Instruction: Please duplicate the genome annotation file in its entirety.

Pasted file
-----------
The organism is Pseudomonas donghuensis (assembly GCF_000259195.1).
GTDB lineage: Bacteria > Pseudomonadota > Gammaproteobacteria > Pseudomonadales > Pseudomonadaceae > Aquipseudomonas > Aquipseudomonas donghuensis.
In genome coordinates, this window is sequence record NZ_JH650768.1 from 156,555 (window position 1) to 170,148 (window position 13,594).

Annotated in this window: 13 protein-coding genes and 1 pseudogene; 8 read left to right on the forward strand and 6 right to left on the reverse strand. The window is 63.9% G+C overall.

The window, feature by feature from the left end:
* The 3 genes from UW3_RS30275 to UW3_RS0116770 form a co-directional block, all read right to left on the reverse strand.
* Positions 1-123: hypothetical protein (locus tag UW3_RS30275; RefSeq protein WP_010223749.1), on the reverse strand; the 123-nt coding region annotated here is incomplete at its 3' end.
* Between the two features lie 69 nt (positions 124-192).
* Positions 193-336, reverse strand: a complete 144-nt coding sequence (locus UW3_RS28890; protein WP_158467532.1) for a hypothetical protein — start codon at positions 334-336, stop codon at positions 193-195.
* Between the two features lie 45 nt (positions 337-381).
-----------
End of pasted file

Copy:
The organism is Pseudomonas donghuensis (assembly GCF_000259195.1).
GTDB lineage: Bacteria > Pseudomonadota > Gammaproteobacteria > Pseudomonadales > Pseudomonadaceae > Aquipseudomonas > Aquipseudomonas donghuensis.
In genome coordinates, this window is sequence record NZ_JH650768.1 from 156,555 (window position 1) to 170,148 (window position 13,594).

Annotated in this window: 13 protein-coding genes and 1 pseudogene; 8 read left to right on the forward strand and 6 right to left on the reverse strand. The window is 63.9% G+C overall.

The window, feature by feature from the left end:
* The 3 genes from UW3_RS30275 to UW3_RS0116770 form a co-directional block, all read right to left on the reverse strand.
* Positions 1-123: hypothetical protein (locus tag UW3_RS30275; RefSeq protein WP_010223749.1), on the reverse strand; the 123-nt coding region annotated here is incomplete at its 3' end.
* Between the two features lie 69 nt (positions 124-192).
* Positions 193-336, reverse strand: a complete 144-nt coding sequence (locus UW3_RS28890; protein WP_158467532.1) for a hypothetical protein — start codon at positions 334-336, stop codon at positions 193-195.
* Between the two features lie 45 nt (positions 337-381).